``Negative Energy'' Solutions: Hole Theory

Dirac's goal had been to find a relativistic equation for electrons which was free of the negative probabilities and the ``negative energy'' states of the Klein-Gordon equation. By developing and equation that was first order in the time derivative, he hoped to have an equation that behaved like the Schrödinger equation, an equation for a single particle. The Dirac equation also has ``negative energy'' solutions. While the probability is positive, the flux that we have derived is in the opposite direction of the momentum vectorfor the ``negative energy'' solutions.

We cannot discount the ``negative energy'' solutions since the positive energy solutions alone do not form a complete set. An electron which is localized in space, will have components of its wave function which are ``negative energy''. (The infinite plane wave solutions we have found can be all positive energy.) The more localized the state, the greater the ``negative energy'' content.

One problem of the ``negative energy'' states is that an electron in a positive energy (bound or free) state should be able to emit a photon and make a transition to a ``negative energy'' state. The process could continue giving off an infinite amount of energy. Dirac postulated a solution to this problem. Suppose that all of the ``negative energy'' states are all filled and the Pauli exclusion principle keeps positive energy electrons from making transitions to them.

The positive energies must all be bigger than \bgroup\color{black}$mc^2$\egroup and the negative energies must all be less than \bgroup\color{black}$-mc^2$\egroup. There is an energy gap of \bgroup\color{black}$2mc^2$\egroup. It would be possible for a ``negative energy'' electron to absorb a photon and make a transition to a positive energy state. The minimum photon energy that could cause this would be \bgroup\color{black}$2mc^2$\egroup. (Actually to conserve momentum and energy, this must be done near a nucleus (for example)). A hole would be left behind in the usual vacuum which has a positive charge relative to the vacuum in which all the ``negative energy'' states are filled. This hole has all the properties of a positron. It has positive energy relative to the vacuum. It has momentum and spin in the opposite direction of the empty ``negative energy'' state. The process of moving an electron to a positive energy state is like pair creation; it produces both an electron and a hole which we interpret as a positron. The discovery of the positron gave a great deal of support to the hole theory.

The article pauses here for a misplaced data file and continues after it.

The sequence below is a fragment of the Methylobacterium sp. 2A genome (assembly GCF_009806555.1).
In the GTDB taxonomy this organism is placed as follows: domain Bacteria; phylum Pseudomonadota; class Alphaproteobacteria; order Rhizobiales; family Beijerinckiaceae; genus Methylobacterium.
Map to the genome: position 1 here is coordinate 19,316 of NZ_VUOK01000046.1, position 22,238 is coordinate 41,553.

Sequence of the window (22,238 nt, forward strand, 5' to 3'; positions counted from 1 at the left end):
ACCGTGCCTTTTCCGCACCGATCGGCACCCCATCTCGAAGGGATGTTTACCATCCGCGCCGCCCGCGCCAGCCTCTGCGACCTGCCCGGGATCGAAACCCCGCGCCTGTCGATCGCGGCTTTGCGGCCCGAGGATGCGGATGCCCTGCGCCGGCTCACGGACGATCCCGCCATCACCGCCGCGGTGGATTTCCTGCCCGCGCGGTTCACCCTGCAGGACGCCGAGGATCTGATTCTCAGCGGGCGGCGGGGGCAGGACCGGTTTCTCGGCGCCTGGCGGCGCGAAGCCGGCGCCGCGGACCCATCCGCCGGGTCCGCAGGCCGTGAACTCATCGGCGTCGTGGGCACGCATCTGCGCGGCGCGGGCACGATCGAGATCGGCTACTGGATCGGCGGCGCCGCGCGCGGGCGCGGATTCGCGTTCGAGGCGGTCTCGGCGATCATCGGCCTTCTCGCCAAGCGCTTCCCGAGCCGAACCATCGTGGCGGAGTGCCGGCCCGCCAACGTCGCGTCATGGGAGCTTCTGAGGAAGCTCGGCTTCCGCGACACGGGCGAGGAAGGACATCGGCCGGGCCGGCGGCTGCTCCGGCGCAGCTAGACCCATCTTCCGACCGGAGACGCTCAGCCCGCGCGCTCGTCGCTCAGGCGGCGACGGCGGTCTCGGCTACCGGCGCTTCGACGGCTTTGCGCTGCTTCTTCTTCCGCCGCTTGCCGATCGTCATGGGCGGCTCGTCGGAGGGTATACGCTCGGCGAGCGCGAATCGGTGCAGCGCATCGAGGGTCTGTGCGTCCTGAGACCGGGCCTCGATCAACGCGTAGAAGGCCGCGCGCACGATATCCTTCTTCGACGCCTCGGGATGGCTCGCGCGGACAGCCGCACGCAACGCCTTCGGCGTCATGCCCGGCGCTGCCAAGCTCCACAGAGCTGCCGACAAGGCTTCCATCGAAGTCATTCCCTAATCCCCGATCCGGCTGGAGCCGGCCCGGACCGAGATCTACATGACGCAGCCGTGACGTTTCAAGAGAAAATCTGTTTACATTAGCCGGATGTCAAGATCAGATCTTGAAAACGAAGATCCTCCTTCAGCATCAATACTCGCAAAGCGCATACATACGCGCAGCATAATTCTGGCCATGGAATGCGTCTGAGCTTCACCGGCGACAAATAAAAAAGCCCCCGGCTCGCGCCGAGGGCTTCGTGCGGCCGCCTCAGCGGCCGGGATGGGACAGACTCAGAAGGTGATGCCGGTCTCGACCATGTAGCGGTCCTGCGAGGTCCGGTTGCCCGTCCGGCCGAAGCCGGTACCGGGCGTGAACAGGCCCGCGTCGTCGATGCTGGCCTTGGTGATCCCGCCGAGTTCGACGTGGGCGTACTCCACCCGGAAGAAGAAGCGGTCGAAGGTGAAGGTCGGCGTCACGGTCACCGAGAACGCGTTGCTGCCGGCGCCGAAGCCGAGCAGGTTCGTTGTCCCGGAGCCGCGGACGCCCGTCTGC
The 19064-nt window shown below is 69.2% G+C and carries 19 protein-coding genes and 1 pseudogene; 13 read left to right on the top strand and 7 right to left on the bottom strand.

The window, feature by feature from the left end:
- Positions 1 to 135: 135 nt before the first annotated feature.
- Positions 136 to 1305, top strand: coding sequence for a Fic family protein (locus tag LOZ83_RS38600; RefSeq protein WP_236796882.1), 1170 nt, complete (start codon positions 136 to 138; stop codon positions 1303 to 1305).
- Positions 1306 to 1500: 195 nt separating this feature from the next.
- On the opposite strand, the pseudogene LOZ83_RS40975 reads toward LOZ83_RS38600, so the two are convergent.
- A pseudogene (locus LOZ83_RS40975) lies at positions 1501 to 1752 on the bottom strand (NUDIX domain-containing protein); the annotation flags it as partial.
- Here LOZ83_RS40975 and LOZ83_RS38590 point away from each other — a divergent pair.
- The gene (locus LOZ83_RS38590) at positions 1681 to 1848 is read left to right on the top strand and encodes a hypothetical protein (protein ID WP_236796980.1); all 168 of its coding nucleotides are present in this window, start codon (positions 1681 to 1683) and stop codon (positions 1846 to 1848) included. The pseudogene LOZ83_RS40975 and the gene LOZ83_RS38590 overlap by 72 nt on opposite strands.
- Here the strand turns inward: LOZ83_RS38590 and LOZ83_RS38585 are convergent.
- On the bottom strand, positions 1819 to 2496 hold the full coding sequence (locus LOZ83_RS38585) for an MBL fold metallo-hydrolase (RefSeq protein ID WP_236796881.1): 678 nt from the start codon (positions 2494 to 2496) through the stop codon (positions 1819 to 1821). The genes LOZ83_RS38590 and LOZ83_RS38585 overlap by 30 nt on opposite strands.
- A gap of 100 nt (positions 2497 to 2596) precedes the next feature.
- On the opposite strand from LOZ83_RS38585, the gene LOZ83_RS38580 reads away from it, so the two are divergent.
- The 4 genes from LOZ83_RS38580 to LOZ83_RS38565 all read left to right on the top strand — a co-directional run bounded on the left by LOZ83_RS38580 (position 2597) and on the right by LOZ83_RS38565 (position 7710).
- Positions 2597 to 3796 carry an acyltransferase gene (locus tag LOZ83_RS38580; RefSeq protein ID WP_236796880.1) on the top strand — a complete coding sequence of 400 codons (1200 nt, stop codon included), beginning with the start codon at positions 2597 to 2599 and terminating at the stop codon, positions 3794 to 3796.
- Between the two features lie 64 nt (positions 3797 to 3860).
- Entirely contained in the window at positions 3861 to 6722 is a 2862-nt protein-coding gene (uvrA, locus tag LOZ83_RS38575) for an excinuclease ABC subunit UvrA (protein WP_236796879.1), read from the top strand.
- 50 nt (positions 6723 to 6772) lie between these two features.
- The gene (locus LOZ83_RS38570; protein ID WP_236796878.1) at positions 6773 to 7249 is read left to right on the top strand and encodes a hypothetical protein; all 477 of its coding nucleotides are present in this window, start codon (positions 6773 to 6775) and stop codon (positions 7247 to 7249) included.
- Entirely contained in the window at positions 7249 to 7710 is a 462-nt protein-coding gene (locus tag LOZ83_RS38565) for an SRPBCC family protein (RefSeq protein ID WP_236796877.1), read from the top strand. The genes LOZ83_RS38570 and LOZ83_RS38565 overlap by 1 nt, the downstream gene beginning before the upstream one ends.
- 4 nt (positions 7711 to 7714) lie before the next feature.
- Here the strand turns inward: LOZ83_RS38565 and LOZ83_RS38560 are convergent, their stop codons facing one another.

The idea of an infinite sea of ``negative energy'' electrons is a strange one. What about all that charge and negative energy? Why is there an asymmetry in the vacuum between negative and positive energy when Dirac's equation is symmetric? (We could also have said that positrons have positive energy and there is an infinite sea of electrons in negative energy states.) This is probably not the right answer but it has many elements of truth in it. It also gives the right result for some simple calculations. When the Dirac field is quantized, we will no longer need the infinite ``negative energy'' sea, but electrons and positrons will behave as if it were there.

Another way to look at the ``negative energy'' solution is as a positive energy solution moving backward in time. This makes the same change of the sign in the exponential. The particle would move in the opposite direction of its momentum. It would also behave as if it had the opposite charge. We might just relabel \bgroup\color{black}$\vec{p}\rightarrow-\vec{p}$\egroup since these solutions go in the opposite direction anyway and change the sign of \bgroup\color{black}$E$\egroup so that it is positive. The exponential would be then change to

\begin{displaymath}\bgroup\color{black} e^{i(\vec{p}\cdot\vec{x}-Et)/\hbar}\rightarrow e^{-i(\vec{p}\cdot\vec{x}-Et)/\hbar} \egroup\end{displaymath}

with e positive and \bgroup\color{black}$\vec{p}$\egroup in the direction of probability flux.

Jim Branson 2013-04-22